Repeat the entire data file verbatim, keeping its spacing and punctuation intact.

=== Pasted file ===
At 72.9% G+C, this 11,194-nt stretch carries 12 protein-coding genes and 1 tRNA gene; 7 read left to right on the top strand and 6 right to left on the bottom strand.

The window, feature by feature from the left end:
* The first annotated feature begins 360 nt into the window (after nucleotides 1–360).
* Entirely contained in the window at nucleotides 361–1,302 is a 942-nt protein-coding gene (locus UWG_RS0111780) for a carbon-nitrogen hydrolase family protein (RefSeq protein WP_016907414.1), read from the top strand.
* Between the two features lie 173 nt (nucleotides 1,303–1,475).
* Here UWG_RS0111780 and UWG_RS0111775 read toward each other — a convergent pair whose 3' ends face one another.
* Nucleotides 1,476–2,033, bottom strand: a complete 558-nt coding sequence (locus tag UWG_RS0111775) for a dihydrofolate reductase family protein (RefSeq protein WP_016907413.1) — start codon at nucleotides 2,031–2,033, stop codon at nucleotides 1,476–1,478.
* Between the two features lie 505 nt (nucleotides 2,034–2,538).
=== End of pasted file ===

At 72.9% G+C, this 11,194-nt stretch carries 12 protein-coding genes and 1 tRNA gene; 7 read left to right on the top strand and 6 right to left on the bottom strand.

The window, feature by feature from the left end:
* The first annotated feature begins 360 nt into the window (after nucleotides 1–360).
* Entirely contained in the window at nucleotides 361–1,302 is a 942-nt protein-coding gene (locus UWG_RS0111780) for a carbon-nitrogen hydrolase family protein (RefSeq protein WP_016907414.1), read from the top strand.
* Between the two features lie 173 nt (nucleotides 1,303–1,475).
* Here UWG_RS0111780 and UWG_RS0111775 read toward each other — a convergent pair whose 3' ends face one another.
* Nucleotides 1,476–2,033, bottom strand: a complete 558-nt coding sequence (locus tag UWG_RS0111775) for a dihydrofolate reductase family protein (RefSeq protein WP_016907413.1) — start codon at nucleotides 2,031–2,033, stop codon at nucleotides 1,476–1,478.
* Between the two features lie 505 nt (nucleotides 2,034–2,538).